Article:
Well, here’s my list of the worst movies ever – the ’00s edition, just because. If you’ve been following me for any length of time, you probably know that I’m not a fan of lists. The best of the year lists are something of a mandatory enterprise at this point, and I have several other efforts at best of something lists (mostly as a result of dares), but I don’t like them. They don’t make a lot of sense, especially where numbering is concerned, and they don’t actually deliver any great value. Of course, they do deliver in the one sense that they are a good way to get a feel for a critic’s tastes, but beyond that, they are a kind of industry in-group nonsense.
Worst lists, are even worse. They also have more baggage built into them. For one thing, to be included in the list, you have to admit you’ve watched the thing. Thus, there are clearly worse movies than any on this list, but I get to call my own shots, and there are movies I won’t watch for love or money. I suppose you can take that into consideration.
Plus, who cares? I mean, there’s no draw to figuring out the worst movies, much less telling people what they are and/or looking to find out what critics think they are, no matter how popular the Razzies become. It’s just stupid. You know what movies are stupid, and why look for a list of them?
This list makes its way to you mostly as a result of a conversation which spun out of control, and the fact that there aren’t actually all that many Worst of the Decade lists. On the other hand, it also comes to you largely by way of the fact that a lot of people who do have such lists have either forgotten about a lot of movies, liked a lot of movies that were awful, or otherwise sandbagged the thing.
That said, there are movies on this list that a lot of people love and/or wouldn’t see as legitimately included on a list of the worst movies of the decade. As there are many aspects of a film to take into account when deciding on the best, so too there are many ways in which something might be deemed among the worst. Chief among these, to me, is when a movie is calling the audience stupid. A number of movies with big names involved fit into this category. Plus, good, bad, mediocre, or whatever else, the existence of some movies just pisses me off.
Thus, here you’ll find, probably, the worst of the decade list with the most movies you’ve seen, as opposed to just the movies you scoffed at upon release, and didn’t bother with.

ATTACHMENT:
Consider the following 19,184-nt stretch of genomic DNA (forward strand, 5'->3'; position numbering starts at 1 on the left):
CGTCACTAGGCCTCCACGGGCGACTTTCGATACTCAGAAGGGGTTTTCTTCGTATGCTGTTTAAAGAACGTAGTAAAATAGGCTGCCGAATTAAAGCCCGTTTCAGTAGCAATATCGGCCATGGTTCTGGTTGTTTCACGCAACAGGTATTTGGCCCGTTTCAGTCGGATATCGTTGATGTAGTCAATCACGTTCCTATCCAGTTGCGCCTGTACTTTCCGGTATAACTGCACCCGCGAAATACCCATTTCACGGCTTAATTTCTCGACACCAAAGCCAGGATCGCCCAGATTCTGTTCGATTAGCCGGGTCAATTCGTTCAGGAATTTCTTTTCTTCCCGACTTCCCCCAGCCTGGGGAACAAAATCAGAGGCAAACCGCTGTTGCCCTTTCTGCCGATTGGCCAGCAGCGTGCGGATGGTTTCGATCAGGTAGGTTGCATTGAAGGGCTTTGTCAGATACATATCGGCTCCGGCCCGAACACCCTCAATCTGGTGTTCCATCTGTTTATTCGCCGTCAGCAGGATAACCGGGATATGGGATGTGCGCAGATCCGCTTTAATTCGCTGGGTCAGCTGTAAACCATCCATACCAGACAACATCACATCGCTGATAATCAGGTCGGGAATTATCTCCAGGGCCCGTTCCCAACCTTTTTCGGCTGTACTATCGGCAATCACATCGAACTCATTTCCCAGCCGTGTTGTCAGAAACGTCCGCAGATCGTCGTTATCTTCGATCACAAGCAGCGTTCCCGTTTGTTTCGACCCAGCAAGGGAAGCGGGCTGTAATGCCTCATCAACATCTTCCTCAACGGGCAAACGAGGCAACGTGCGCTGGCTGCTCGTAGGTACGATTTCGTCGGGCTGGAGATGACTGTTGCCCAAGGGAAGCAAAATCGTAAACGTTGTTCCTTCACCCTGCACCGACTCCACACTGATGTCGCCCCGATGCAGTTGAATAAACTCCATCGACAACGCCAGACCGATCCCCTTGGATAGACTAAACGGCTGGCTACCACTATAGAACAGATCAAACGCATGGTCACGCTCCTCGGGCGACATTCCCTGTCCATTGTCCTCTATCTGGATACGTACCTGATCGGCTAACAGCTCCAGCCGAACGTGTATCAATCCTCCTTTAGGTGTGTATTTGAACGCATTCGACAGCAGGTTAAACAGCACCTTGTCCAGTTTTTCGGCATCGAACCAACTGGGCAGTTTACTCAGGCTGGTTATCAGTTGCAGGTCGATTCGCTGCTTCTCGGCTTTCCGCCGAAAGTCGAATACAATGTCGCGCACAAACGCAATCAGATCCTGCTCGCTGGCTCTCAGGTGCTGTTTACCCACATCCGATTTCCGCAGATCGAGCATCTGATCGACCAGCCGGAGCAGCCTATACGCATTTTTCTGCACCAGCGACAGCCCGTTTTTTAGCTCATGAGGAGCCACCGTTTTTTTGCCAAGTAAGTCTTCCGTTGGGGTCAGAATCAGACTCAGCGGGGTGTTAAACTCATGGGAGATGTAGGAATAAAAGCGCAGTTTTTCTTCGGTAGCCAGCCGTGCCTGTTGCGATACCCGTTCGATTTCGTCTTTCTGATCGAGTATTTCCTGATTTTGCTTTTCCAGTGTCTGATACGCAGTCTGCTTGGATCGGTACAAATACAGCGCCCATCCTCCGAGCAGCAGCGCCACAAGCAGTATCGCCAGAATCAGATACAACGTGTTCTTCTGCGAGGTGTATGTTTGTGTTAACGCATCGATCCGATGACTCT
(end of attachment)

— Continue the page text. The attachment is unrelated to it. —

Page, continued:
There are 40 of them, and these are in no particular order, except insofar as they are in the order I found them in my Flickchart.com list. That’s not as telling as it ought to be, because I seem to only get the option to rank them against movies that are much better, so the order of the worst doesn’t move much.
Although, I will say that rottentomatoes.com got it right, and the number one worst movie on this list is Ballistic: Ecks vs. Sever.
Also, please continue with the list via the page numbers you’ll find at the bottom. Displaying this all as one page takes a long time to load, so I spread it out.
(The titles link to the IMDb.com pages for the films)
Worst Movies Ever The ’00s
Imagine having a film with DeNiro and Pacino, not to mention some interesting supporting cast members, on your worst movie list. It’s practically blasphemy no matter how bad the movie is. The trick to this one, and it isn’t nearly as bad as many others on this list, is that while you want to be very mean to these legends for being involved in this shlock-fest, nonsensical police drama, it’s hard to do, because you can see where it probably looked fairly decent on paper. The synopsis doesn’t sound so bad, but this is one of those films that only has any chance at entertaining an audience, if they’ve never seen any other movies before. It’s insultingly trite, boring as hell, and absolutely laughable in its delivery.
David Fincher, Jodie Foster, and Forest Whitaker aren’t supposed to be names associated with such garbage, but this one takes ridiculous storylines to new heights. What’s truly funny about the film is that it’s almost a spoof of itself and/or it’s own, strange sub-genre. Back in 2002, when this came out, there was a little run of films that revolved around equally stupid ideas, some of which succeeded, because they took a goofy concept, and surprisingly worked some magic on it. The self-spoof is obvious, but Panic Room is possibly best appreciated as an effort at mocking the whole genre. See… you think you’re working something into the idea, but it’s still really stupid. How stupid? Watch this…